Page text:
This Friday evening (30th July) Portadown will take on Knockbreda at Breda Park (KO 7:30pm) in the inaugural Derek McKinley memorial trophy to honour a gentleman who was an integral part of both clubs backroom teams over his long career and distinguished career in the local and international game.

When Bertie Neill took up the post as manager of Portadown FC in March 1977 he brought with him a completely new backroom team. Training responsibilities were handed to Derek McKinley, who offered his services having taken several treatment injury courses. Derek had been encouraged to apply for the position by another legendary figure in Portadown footballing history, Mr Bob Radcliffe, The rest as they say is history.

Born in Donegal in 1940, Derek moved with his parents to Belfast when he was five years old. His football career as a goalkeeper began at St. Simon’s in the Churches League, before joining Cliftonville Strollers, Bangor, Civil Service and then back to St Simon’s where he ended his playing career in 1970. He moved to East Belfast FC in the same year as trainer, before taking up a similar role at Portadown before becoming Physio and Kitman.

His talents didn’t go on noticed and in 1981 he was appointed Team Attendant to the Northern Ireland International team. His first game was the World Cup qualifier against Israel at Windsor Park in November 1981, which saw Northern Ireland qualify for the 1982 World Cup Finals in Spain under Billy Bingham. It was a role he carried out for 30 years before his retirement in Oct 2011, have clocked up 230 senior international games, under six managers, Billy Bingham, Bryan Hamilton, Lawrie McMenemy, Sammy McIlroy, Lawrie Sanchez and Nigel Worthington.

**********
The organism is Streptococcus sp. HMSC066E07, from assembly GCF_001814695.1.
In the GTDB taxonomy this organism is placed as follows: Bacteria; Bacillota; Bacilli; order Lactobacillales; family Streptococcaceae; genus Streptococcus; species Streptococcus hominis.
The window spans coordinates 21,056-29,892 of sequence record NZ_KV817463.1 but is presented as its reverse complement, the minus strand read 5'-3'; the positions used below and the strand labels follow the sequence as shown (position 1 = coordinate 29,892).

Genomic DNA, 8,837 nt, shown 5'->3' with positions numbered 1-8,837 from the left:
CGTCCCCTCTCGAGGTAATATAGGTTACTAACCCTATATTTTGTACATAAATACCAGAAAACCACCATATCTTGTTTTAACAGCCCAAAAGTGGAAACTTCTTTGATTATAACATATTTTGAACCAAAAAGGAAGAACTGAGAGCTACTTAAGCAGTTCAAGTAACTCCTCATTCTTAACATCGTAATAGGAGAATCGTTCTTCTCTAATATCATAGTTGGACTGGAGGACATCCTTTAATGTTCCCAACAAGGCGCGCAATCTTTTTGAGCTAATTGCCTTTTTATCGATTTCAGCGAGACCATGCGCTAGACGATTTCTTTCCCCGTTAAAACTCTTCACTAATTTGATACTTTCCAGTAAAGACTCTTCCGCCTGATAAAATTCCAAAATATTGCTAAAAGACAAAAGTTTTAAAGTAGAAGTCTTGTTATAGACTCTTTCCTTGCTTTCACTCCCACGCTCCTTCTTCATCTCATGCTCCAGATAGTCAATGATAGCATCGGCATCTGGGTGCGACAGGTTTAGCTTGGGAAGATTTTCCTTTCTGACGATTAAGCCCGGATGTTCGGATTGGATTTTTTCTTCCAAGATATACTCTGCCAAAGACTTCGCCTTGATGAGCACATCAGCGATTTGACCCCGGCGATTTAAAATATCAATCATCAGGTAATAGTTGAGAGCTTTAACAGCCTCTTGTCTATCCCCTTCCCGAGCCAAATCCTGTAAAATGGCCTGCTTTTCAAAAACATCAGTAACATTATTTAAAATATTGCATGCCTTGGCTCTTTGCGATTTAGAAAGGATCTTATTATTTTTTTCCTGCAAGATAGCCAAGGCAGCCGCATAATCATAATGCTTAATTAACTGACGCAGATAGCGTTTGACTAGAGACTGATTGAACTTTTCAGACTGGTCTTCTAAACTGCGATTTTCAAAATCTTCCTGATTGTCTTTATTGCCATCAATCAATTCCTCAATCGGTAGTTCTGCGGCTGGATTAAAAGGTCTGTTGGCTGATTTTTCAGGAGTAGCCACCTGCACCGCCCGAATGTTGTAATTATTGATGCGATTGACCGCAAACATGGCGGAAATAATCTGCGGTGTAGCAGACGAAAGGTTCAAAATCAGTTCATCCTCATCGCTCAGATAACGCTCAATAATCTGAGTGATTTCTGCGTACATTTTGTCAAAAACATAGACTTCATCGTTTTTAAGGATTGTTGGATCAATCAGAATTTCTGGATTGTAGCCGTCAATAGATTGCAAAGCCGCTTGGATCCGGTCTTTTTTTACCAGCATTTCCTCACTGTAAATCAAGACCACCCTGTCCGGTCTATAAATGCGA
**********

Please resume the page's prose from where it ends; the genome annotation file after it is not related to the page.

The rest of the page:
In 24 years of loyal service to Portadown, Derek missed less than a handful of games. One of those games was in March 1991 when Derek was on duty with the Northern Ireland team in Yugoslavia. The match was played at the Red Star stadium Belgrade, The Ports match against Crusaders had been moved to that night and Ronnie McFall’s team secured the title for the second season in a row. Derek joked that he would return to The Red Star Stadium in the Champions League, now how was that for a prediction. He served under five different managers with Portadown, Bertie Neill, Jackie Hutton, John Flanagan, Terry Kingon and Ronnie McFall. His loyalty was rewarded with two testimonial season, the first in May 1987 which culminated in a testimonial game between a Portadown XI and an International Select. The second testimonial game came in July 2000 against Leicester City.

Derek had many great memories during his time with Poradown, but one of his proudest moments came 0n 6th May 2000, when Ronnie McFall gave him the honour of leading the team out at Windsor Park for the Irish Cup Final against.

A year later Derek moved on to pastures new and after shorts spells with Lisburn Distillery and Glentoran he moved to Knockbreda.

Derek passed away in November 2018 at the age of 78 with many tributes paid to him from around the football world.

The announcement of an annual trophy in memory of Derek, to be contested by Portadown and Knockbreda is a fitting tribute to a loyal servant and one of the game’s true gentlemen.